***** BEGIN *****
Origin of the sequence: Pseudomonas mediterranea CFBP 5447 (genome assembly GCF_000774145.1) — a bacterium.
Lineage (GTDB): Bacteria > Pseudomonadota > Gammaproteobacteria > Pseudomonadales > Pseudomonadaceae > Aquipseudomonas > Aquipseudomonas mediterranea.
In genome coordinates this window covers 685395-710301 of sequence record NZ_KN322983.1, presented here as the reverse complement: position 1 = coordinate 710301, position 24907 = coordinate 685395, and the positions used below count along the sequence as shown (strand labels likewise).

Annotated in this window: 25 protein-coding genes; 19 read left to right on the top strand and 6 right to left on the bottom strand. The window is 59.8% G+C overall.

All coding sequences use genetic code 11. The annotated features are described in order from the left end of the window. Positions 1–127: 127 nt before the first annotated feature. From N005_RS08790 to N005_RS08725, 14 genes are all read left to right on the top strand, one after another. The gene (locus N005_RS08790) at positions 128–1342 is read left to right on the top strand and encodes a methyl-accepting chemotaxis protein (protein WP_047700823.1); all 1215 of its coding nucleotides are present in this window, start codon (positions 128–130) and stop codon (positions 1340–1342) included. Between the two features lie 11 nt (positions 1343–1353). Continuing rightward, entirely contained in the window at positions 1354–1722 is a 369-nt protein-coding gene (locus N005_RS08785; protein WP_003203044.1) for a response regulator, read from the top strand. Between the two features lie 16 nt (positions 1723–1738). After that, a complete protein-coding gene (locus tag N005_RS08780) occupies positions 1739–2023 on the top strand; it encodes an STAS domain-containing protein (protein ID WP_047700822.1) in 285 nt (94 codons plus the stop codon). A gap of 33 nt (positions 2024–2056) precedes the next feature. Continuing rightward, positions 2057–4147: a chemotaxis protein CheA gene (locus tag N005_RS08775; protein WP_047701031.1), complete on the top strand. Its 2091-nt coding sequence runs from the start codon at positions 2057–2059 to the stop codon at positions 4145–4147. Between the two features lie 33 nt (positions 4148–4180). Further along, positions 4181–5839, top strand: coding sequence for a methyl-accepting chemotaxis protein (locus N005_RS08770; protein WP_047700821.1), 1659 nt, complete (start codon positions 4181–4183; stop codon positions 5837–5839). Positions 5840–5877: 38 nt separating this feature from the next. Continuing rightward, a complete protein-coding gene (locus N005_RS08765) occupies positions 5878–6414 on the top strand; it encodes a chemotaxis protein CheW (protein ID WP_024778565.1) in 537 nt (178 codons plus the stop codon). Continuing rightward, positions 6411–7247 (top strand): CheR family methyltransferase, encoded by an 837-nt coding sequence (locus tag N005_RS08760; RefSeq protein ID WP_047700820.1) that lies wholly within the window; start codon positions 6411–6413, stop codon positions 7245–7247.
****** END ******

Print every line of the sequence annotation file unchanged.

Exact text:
Origin of the sequence: Pseudomonas mediterranea CFBP 5447 (genome assembly GCF_000774145.1) — a bacterium.
Lineage (GTDB): Bacteria > Pseudomonadota > Gammaproteobacteria > Pseudomonadales > Pseudomonadaceae > Aquipseudomonas > Aquipseudomonas mediterranea.
In genome coordinates this window covers 685395-710301 of sequence record NZ_KN322983.1, presented here as the reverse complement: position 1 = coordinate 710301, position 24907 = coordinate 685395, and the positions used below count along the sequence as shown (strand labels likewise).

Annotated in this window: 25 protein-coding genes; 19 read left to right on the top strand and 6 right to left on the bottom strand. The window is 59.8% G+C overall.

All coding sequences use genetic code 11. The annotated features are described in order from the left end of the window. Positions 1–127: 127 nt before the first annotated feature. From N005_RS08790 to N005_RS08725, 14 genes are all read left to right on the top strand, one after another. The gene (locus N005_RS08790) at positions 128–1342 is read left to right on the top strand and encodes a methyl-accepting chemotaxis protein (protein WP_047700823.1); all 1215 of its coding nucleotides are present in this window, start codon (positions 128–130) and stop codon (positions 1340–1342) included. Between the two features lie 11 nt (positions 1343–1353). Continuing rightward, entirely contained in the window at positions 1354–1722 is a 369-nt protein-coding gene (locus N005_RS08785; protein WP_003203044.1) for a response regulator, read from the top strand. Between the two features lie 16 nt (positions 1723–1738). After that, a complete protein-coding gene (locus tag N005_RS08780) occupies positions 1739–2023 on the top strand; it encodes an STAS domain-containing protein (protein ID WP_047700822.1) in 285 nt (94 codons plus the stop codon). A gap of 33 nt (positions 2024–2056) precedes the next feature. Continuing rightward, positions 2057–4147: a chemotaxis protein CheA gene (locus tag N005_RS08775; protein WP_047701031.1), complete on the top strand. Its 2091-nt coding sequence runs from the start codon at positions 2057–2059 to the stop codon at positions 4145–4147. Between the two features lie 33 nt (positions 4148–4180). Further along, positions 4181–5839, top strand: coding sequence for a methyl-accepting chemotaxis protein (locus N005_RS08770; protein WP_047700821.1), 1659 nt, complete (start codon positions 4181–4183; stop codon positions 5837–5839). Positions 5840–5877: 38 nt separating this feature from the next. Continuing rightward, a complete protein-coding gene (locus N005_RS08765) occupies positions 5878–6414 on the top strand; it encodes a chemotaxis protein CheW (protein ID WP_024778565.1) in 537 nt (178 codons plus the stop codon). Continuing rightward, positions 6411–7247 (top strand): CheR family methyltransferase, encoded by an 837-nt coding sequence (locus tag N005_RS08760; RefSeq protein ID WP_047700820.1) that lies wholly within the window; start codon positions 6411–6413, stop codon positions 7245–7247.